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  Sex hormones affect neurotransmitters and shape the adult female brain during hormonal transition periods

Barth, C., Villringer, A., & Sacher, J. (2015). Sex hormones affect neurotransmitters and shape the adult female brain during hormonal transition periods. Frontiers in Neuroscience, 9: 37. doi:10.3389/fnins.2015.00037.

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Item Permalink: http://hdl.handle.net/11858/00-001M-0000-0029-A87D-0 Version Permalink: http://hdl.handle.net/21.11116/0000-0003-78AD-4
Genre: Journal Article

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 Creators:
Barth, Claudia1, Author              
Villringer, Arno1, 2, 3, 4, 5, Author              
Sacher, Julia1, 2, Author              
Affiliations:
1Department Neurology, MPI for Human Cognitive and Brain Sciences, Max Planck Society, ou_634549              
2Clinic for Cognitive Neurology, University of Leipzig, Germany, ou_persistent22              
3Leipzig Research Center for Civilization Diseases (LIFE), University of Leipzig, Germany, ou_persistent22              
4Integrated Research and Treatment Center Adiposity Diseases, University of Leipzig, Germany, ou_persistent22              
5Berlin School of Mind and Brain, Humboldt University Berlin, Germany, ou_persistent22              

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Free keywords: Estrogens; Progesterone; Neurotransmitters; Plasticity; Hormonal transition periods
 Abstract: Sex hormones have been implicated in neurite outgrowth, synaptogenesis, dendritic branching, myelination and other important mechanisms of neural plasticity. Here we review the evidence from animal experiments and human studies reporting interactions between sex hormones and the dominant neurotransmitters, such as serotonin, dopamine, GABA and glutamate. We provide an overview of accumulating data during physiological and pathological conditions and discuss currently conceptualized theories on how sex hormones potentially trigger neuroplasticity changes through these four neurochemical systems. Many brain regions have been demonstrated to express high densities for estrogen- and progesterone receptors, such as the amygdala, the hypothalamus, and the hippocampus. As the hippocampus is of particular relevance in the context of mediating structural plasticity in the adult brain, we put particular emphasis on what evidence could be gathered thus far that links differences in behavior, neurochemical patterns and hippocampal structure to a changing hormonal environment. Finally, we discuss how physiologically occurring hormonal transition periods in humans can be used to model how changes in sex hormones influence functional connectivity, neurotransmission and brain structure in vivo.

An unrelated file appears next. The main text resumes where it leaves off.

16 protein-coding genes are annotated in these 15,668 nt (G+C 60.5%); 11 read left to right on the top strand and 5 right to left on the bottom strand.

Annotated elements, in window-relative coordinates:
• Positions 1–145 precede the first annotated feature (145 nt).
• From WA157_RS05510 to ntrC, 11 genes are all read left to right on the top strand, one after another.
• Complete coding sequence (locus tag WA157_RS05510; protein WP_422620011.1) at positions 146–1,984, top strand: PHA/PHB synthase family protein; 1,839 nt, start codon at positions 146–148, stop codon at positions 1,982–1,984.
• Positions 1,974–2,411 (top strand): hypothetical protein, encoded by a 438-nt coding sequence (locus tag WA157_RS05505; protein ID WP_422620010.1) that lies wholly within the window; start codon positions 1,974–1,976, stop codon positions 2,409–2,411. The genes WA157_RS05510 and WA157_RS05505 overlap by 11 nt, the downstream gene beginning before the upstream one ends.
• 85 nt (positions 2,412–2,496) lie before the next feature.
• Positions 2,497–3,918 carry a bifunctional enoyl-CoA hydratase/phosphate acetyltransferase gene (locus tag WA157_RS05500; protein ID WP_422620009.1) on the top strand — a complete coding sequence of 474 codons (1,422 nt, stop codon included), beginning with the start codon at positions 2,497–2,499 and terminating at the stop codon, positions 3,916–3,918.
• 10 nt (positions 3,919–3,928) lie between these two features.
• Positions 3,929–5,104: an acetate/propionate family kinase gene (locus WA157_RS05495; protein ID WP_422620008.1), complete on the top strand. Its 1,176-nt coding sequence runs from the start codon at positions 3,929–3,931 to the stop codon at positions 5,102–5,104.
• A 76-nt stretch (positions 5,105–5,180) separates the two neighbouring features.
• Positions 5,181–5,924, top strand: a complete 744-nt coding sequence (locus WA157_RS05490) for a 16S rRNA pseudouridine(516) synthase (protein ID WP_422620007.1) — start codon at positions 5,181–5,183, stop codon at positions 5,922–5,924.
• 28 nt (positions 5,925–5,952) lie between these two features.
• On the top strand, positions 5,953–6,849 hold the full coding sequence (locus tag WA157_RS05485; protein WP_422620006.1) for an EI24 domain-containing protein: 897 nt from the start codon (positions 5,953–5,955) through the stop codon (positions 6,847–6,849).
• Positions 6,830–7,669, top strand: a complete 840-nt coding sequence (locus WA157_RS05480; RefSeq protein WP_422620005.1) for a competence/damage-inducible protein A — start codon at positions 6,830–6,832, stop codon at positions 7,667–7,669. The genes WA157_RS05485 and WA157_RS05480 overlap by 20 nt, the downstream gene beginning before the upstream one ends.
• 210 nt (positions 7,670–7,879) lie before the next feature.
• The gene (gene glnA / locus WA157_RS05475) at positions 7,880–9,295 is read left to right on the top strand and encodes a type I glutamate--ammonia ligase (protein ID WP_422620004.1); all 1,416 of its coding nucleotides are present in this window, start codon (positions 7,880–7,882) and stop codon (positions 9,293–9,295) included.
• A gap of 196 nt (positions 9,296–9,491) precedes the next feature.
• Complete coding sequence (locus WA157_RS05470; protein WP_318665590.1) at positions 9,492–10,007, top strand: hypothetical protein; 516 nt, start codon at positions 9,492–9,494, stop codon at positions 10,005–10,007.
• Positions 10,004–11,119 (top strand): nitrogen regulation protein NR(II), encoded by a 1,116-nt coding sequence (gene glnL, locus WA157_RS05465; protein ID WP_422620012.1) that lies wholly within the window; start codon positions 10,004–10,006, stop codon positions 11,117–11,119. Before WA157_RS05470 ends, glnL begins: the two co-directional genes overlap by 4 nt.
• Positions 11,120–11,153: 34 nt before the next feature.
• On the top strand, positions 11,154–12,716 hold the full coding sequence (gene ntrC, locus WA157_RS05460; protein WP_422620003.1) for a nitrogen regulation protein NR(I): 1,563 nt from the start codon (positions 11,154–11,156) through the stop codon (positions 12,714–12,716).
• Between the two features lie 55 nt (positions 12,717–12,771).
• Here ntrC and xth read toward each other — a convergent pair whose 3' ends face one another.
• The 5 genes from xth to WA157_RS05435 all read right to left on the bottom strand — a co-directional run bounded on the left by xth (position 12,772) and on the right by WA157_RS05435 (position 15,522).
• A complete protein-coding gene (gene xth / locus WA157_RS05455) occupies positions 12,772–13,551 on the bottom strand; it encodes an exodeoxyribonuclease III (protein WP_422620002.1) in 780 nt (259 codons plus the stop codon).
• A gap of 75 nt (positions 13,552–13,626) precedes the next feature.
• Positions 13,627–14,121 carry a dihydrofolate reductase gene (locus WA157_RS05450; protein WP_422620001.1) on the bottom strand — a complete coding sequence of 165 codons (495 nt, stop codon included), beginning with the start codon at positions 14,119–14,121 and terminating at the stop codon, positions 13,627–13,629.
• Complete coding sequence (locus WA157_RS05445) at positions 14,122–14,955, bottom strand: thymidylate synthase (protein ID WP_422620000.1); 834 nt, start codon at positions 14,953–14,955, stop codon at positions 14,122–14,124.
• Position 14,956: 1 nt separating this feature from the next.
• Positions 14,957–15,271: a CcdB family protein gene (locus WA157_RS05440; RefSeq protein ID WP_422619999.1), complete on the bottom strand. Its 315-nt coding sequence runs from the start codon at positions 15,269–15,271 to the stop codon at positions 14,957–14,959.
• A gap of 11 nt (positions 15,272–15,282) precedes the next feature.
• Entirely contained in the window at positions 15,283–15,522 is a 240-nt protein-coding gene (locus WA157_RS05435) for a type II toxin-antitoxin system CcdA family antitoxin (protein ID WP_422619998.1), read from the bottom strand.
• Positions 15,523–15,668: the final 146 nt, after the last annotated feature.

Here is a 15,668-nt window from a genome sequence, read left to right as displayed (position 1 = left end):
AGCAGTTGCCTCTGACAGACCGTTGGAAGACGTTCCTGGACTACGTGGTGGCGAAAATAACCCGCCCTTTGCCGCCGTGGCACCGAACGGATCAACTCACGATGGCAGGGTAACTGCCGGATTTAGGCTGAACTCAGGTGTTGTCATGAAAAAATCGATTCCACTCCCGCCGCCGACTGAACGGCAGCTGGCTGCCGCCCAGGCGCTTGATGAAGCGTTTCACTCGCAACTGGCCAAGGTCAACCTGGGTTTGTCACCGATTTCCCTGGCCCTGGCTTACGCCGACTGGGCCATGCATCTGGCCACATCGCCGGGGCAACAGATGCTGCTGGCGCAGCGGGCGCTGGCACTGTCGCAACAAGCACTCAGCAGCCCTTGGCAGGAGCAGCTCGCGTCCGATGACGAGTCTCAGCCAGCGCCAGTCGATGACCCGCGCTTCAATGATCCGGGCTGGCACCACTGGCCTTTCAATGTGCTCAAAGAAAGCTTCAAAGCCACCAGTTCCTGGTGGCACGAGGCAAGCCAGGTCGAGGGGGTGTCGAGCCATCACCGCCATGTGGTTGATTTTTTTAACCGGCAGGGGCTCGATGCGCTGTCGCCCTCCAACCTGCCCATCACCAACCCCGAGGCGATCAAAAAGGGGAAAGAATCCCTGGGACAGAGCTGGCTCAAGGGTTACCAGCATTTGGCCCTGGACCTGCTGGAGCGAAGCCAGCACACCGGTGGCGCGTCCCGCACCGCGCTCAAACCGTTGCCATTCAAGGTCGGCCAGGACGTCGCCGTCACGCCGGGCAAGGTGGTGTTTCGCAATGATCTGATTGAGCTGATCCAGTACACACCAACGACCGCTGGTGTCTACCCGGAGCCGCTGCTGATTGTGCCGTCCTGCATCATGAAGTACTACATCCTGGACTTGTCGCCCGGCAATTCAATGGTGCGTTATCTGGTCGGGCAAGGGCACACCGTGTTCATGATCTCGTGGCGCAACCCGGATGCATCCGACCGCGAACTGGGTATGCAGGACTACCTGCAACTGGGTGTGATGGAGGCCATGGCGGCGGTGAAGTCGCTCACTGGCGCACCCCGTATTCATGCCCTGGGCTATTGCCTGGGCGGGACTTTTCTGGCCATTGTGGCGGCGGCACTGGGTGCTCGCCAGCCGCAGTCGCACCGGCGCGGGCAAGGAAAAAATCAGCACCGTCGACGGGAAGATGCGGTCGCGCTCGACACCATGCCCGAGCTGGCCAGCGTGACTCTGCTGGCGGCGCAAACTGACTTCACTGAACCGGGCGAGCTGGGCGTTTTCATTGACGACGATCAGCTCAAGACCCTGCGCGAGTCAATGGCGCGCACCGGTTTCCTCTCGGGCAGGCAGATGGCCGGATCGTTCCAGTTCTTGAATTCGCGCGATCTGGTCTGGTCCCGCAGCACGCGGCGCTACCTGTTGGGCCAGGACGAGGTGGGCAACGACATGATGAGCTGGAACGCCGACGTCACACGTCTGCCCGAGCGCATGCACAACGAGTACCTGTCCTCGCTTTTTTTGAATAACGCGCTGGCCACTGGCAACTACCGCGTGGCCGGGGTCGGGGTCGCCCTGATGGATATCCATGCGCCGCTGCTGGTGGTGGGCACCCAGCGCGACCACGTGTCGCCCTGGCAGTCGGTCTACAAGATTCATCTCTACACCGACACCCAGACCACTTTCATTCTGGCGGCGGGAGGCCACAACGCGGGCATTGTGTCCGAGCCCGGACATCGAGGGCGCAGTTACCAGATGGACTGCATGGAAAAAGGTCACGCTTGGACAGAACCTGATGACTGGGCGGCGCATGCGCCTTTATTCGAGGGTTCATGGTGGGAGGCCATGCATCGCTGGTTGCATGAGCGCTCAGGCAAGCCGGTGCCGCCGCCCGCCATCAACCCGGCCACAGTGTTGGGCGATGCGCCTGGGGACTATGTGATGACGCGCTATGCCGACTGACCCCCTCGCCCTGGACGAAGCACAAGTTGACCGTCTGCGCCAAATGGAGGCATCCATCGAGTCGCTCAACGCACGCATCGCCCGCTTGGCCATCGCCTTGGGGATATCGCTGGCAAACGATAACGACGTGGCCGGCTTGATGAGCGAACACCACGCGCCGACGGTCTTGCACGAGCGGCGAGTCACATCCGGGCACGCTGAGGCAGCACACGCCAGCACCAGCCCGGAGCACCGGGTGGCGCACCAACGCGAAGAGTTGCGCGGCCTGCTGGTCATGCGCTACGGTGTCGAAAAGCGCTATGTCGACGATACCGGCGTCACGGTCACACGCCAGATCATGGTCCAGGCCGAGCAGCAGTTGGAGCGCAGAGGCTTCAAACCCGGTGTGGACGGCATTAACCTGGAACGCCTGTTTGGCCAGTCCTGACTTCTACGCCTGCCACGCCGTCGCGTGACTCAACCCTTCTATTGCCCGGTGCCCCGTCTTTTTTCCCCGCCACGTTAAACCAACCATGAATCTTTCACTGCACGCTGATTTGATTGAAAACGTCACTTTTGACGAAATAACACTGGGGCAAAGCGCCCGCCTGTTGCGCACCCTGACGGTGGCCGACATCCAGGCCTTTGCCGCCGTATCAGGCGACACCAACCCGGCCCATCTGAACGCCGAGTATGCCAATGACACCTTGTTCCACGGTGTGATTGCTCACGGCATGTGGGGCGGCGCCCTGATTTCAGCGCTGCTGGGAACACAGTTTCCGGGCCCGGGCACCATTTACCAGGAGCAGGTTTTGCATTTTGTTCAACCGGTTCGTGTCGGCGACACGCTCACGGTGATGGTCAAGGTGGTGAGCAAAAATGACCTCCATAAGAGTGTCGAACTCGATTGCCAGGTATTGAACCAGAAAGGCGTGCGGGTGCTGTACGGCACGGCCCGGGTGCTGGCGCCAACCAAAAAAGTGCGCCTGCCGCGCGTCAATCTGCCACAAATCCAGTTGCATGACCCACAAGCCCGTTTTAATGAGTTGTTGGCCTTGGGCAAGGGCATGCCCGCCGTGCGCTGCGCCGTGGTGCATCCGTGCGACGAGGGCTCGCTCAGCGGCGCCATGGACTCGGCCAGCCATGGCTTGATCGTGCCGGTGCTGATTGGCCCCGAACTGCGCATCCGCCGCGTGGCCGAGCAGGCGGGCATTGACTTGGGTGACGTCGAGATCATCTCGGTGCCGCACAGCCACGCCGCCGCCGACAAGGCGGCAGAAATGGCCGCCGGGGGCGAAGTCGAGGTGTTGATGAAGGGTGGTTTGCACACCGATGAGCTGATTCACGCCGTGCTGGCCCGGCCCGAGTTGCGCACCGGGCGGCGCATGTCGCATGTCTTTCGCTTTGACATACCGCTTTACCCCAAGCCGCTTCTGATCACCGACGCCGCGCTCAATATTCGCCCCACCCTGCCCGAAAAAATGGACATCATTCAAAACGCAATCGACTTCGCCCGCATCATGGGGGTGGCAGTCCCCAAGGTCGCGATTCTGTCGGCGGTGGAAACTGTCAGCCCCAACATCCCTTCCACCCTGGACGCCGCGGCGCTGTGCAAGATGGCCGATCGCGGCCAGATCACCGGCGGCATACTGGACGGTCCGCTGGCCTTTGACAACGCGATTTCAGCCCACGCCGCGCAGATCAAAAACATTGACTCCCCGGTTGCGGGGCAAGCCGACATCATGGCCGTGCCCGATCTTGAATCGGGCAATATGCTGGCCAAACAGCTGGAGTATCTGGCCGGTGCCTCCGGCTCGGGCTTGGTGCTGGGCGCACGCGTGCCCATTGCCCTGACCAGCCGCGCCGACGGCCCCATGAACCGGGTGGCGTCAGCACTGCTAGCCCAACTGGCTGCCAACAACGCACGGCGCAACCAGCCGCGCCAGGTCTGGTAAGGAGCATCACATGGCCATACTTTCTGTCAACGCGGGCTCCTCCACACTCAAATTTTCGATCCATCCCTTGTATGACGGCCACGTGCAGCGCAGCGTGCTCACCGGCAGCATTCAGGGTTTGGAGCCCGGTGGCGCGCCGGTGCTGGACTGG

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Language(s): eng - English
 Dates: 2014-08-152015-01-262015-02-20
 Publication Status: Published online
 Pages: -
 Publishing info: -
 Table of Contents: -
 Rev. Method: Peer
 Identifiers: DOI: 10.3389/fnins.2015.00037
PMC: PMC4335177
PMID: 25750611
Other: eCollection 2015
 Degree: -

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Title: Frontiers in Neuroscience
  Other : Front Neurosci
Source Genre: Journal
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Publ. Info: Lausanne, Switzerland : Frontiers Research Foundation
Pages: - Volume / Issue: 9 Sequence Number: 37 Start / End Page: - Identifier: ISSN: 1662-4548
ISSN: 1662-453X
CoNE: /journals/resource/1662-4548